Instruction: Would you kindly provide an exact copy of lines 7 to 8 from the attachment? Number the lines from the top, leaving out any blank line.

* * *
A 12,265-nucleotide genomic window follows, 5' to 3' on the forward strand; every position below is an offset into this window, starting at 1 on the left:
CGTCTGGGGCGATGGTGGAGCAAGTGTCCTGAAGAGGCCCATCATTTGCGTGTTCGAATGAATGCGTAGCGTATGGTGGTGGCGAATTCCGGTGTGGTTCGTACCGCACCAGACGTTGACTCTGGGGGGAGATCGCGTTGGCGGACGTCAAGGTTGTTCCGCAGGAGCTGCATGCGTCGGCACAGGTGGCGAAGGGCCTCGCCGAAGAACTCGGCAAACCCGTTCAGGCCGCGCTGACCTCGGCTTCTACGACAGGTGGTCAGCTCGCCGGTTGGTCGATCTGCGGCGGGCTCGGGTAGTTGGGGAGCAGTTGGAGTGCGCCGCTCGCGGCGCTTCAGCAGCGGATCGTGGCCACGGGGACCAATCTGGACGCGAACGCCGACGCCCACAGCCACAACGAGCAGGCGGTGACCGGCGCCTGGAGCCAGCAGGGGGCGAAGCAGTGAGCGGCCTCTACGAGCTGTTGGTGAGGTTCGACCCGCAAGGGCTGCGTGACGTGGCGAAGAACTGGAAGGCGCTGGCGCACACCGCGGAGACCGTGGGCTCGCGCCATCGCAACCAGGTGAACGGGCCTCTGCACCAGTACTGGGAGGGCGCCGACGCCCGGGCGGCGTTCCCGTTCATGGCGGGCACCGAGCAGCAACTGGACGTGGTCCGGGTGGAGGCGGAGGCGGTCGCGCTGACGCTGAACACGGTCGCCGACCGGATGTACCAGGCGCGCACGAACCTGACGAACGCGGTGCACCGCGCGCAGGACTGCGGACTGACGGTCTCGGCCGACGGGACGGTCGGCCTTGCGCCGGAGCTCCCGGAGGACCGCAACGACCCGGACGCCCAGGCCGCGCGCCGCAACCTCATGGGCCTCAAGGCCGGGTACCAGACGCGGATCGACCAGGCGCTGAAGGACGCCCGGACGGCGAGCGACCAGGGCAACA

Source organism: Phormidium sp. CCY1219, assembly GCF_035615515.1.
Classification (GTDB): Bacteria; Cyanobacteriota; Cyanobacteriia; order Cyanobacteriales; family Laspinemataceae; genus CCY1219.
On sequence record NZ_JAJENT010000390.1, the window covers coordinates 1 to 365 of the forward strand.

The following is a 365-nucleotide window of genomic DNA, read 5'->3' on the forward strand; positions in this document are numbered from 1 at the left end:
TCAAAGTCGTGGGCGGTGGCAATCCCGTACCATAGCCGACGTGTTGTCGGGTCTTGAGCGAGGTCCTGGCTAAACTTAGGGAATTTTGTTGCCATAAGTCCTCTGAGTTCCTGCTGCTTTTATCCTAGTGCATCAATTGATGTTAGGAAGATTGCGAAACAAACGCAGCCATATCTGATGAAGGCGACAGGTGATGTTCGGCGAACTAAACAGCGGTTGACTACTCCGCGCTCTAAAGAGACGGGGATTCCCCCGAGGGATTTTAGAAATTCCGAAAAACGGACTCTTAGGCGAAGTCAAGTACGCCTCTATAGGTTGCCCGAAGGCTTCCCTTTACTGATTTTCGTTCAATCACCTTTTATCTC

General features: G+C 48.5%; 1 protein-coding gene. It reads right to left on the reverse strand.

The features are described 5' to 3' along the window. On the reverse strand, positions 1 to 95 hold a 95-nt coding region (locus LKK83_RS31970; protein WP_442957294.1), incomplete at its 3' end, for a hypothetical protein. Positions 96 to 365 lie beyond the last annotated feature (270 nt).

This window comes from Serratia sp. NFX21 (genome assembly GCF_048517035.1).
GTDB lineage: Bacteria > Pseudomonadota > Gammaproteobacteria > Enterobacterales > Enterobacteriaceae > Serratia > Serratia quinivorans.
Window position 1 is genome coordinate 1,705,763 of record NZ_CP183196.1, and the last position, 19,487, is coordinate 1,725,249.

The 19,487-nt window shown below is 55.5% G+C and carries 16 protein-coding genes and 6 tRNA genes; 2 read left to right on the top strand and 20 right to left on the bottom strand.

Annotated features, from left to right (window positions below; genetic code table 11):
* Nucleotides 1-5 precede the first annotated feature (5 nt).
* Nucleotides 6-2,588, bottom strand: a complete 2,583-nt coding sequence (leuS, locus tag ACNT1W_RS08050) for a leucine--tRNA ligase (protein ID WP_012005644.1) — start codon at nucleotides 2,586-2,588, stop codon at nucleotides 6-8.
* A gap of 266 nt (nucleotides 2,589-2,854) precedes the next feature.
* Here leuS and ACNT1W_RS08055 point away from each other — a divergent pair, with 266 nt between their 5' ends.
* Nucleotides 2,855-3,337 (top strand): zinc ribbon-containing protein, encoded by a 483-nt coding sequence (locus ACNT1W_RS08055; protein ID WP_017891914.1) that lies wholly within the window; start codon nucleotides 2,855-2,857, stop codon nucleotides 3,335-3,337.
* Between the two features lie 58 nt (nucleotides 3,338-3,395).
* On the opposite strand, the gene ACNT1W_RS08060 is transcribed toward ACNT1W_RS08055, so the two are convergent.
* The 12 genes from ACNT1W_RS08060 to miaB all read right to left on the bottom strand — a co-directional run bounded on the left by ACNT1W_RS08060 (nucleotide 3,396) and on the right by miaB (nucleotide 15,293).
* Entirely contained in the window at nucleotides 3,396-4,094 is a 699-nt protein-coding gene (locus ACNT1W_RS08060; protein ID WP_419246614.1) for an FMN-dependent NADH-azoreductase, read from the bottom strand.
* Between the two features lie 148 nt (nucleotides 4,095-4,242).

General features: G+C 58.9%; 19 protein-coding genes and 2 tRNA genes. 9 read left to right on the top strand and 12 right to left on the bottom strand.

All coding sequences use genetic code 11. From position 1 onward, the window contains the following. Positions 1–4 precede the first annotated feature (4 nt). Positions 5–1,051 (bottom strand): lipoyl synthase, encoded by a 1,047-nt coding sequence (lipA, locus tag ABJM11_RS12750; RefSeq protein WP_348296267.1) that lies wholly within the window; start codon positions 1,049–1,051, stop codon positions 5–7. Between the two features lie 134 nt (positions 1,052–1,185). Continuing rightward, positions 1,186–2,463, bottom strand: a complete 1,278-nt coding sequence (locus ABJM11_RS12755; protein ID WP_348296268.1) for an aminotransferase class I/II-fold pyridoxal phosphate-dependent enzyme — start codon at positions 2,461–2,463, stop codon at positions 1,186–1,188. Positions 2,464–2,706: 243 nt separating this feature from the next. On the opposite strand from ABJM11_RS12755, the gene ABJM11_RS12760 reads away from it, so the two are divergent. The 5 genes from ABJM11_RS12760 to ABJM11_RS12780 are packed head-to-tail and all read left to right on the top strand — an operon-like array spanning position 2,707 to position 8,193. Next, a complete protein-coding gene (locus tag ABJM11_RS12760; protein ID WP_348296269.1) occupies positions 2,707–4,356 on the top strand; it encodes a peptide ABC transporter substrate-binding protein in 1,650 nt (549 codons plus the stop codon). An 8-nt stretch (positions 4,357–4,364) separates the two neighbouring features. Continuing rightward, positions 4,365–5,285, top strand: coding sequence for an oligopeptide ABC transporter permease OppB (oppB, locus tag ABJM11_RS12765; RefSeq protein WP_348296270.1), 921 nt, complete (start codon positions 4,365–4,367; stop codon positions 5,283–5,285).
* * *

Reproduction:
TCAAAGTCGTGGGCGGTGGCAATCCCGTACCATAGCCGACGTGTTGTCGGGTCTTGAGCGAGGTCCTGGCTAAACTTAGGGAATTTTGTTGCCATAAGTCCTCTGAGTTCCTGCTGCTTTTATCCTAGTGCATCAATTGATGTTAGGAAGATTGCGAAACAAACGCAGCCATATCTGATGAAGGCGACAGGTGATGTTCGGCGAACTAAACAGCGGTTGACTACTCCGCGCTCTAAAGAGACGGGGATTCCCCCGAGGGATTTTAGAAATTCCGAAAAACGGACTCTTAGGCGAAGTCAAGTACGCCTCTATAGGTTGCCCGAAGGCTTCCCTTTACTGATTTTCGTTCAATCACCTTTTATCTC

General features: G+C 48.5%; 1 protein-coding gene. It reads right to left on the reverse strand.